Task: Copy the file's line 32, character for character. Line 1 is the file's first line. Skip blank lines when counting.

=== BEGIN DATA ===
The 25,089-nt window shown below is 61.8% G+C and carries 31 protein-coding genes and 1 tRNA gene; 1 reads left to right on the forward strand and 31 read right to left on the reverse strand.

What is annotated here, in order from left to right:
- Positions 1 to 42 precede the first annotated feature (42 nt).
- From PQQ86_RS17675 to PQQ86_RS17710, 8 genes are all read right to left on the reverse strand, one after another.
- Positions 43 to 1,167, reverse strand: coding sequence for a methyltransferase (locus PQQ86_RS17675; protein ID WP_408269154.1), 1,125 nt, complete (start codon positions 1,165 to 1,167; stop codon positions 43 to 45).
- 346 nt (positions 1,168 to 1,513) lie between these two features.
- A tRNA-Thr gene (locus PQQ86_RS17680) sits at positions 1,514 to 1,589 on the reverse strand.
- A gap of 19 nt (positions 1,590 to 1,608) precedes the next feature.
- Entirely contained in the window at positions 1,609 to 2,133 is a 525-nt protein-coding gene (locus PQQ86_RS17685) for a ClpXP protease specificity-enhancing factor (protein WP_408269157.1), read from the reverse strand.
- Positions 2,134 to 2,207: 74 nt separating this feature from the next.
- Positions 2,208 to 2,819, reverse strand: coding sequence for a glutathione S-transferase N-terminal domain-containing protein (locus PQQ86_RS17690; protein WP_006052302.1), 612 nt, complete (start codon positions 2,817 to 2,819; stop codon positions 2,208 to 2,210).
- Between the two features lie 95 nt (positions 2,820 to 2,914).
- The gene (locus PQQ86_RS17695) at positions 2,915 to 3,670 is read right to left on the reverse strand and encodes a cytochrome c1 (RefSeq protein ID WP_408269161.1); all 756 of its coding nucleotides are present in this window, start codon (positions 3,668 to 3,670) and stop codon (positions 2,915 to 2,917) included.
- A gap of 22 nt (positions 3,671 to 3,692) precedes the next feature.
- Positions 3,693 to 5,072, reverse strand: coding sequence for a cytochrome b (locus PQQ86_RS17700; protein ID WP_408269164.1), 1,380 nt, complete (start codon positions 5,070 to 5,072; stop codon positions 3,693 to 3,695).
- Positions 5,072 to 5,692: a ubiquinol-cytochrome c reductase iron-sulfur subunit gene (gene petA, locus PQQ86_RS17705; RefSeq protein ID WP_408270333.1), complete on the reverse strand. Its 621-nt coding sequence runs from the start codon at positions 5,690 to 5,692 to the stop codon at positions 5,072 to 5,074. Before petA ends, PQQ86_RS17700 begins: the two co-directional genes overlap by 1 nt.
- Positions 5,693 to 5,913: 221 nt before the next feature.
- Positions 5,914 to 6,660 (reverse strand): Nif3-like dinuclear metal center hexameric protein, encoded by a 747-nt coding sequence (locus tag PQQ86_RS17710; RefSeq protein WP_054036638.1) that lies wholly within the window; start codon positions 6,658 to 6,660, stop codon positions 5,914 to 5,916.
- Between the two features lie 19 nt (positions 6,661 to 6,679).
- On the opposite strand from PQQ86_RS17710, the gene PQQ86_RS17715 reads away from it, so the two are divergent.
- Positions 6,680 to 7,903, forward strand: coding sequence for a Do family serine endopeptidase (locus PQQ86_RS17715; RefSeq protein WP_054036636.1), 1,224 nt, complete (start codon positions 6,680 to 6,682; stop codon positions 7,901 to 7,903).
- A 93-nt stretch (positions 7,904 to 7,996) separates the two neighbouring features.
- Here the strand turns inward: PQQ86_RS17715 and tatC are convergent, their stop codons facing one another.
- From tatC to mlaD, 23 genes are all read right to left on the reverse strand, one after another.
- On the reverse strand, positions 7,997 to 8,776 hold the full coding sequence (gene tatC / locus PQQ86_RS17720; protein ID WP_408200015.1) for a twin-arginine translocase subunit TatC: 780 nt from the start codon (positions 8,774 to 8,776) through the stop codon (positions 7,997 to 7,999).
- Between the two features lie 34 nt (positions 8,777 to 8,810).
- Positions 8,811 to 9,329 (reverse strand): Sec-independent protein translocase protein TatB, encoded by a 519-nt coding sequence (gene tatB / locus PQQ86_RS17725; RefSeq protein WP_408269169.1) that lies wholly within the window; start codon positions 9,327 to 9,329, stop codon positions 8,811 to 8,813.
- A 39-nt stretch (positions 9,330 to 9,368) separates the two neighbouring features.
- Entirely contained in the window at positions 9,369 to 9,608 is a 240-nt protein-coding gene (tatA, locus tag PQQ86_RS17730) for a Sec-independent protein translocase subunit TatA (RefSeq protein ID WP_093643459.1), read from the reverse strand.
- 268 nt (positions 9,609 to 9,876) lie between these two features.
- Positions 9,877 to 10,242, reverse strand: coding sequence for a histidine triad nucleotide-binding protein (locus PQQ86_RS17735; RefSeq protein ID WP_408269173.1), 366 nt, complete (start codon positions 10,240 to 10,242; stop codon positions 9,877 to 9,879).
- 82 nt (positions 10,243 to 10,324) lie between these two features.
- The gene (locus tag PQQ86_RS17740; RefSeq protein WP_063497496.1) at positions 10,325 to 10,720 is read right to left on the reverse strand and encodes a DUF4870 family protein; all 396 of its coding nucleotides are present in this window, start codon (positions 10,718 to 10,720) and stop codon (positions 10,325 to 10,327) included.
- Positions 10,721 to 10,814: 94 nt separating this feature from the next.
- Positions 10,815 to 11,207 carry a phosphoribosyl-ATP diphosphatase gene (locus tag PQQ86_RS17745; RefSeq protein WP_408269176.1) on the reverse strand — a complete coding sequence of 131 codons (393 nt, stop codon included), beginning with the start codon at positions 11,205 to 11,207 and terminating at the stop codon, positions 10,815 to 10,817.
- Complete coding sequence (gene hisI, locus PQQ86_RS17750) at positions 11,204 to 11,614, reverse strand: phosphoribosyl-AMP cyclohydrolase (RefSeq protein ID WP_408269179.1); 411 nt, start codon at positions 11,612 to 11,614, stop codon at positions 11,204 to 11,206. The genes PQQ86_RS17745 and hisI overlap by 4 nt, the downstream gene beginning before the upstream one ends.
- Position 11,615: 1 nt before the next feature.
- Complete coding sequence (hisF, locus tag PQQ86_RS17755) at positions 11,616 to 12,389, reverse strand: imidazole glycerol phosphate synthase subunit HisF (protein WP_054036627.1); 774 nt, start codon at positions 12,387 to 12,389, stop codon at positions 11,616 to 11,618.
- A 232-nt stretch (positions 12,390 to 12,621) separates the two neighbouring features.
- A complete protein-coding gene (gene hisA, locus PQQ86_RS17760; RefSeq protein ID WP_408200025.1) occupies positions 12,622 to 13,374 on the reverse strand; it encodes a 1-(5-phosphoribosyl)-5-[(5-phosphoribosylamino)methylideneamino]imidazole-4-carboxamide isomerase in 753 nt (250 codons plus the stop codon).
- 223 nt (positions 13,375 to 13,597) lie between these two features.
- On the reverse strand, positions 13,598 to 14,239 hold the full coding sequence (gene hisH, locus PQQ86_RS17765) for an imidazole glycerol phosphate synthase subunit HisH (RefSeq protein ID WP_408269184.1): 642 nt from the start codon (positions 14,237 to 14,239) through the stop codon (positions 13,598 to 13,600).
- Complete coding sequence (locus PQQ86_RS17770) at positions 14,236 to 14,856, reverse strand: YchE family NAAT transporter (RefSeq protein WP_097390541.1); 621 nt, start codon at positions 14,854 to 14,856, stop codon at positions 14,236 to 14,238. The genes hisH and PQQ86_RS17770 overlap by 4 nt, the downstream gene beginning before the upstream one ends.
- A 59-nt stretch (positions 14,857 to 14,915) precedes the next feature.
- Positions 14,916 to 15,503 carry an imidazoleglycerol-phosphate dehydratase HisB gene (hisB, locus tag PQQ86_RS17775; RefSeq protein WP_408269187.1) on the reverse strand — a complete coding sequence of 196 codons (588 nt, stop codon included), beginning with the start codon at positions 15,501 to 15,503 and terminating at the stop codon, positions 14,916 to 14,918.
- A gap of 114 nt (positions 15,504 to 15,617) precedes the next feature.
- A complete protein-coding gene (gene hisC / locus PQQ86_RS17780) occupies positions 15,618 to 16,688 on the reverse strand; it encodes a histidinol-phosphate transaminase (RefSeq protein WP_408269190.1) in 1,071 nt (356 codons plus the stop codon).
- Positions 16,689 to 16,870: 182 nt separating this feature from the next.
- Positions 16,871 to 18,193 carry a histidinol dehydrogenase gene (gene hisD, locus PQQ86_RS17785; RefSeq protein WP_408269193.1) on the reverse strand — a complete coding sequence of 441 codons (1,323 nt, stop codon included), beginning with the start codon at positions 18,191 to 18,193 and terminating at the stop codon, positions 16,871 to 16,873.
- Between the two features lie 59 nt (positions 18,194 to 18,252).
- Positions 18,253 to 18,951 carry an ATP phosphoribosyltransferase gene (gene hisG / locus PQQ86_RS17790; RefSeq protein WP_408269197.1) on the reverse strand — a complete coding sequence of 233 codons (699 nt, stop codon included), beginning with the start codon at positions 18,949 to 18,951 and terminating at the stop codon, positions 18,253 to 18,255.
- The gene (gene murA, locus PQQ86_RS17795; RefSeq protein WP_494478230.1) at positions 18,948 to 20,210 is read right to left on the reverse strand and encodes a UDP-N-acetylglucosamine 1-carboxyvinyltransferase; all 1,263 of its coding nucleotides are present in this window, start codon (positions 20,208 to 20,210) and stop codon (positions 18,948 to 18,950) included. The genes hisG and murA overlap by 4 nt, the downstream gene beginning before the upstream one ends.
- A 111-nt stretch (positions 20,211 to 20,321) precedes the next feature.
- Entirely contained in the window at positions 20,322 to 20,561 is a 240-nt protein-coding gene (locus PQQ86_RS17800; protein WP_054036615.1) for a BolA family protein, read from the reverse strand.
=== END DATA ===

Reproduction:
- 82 nt (positions 10,243 to 10,324) lie between these two features.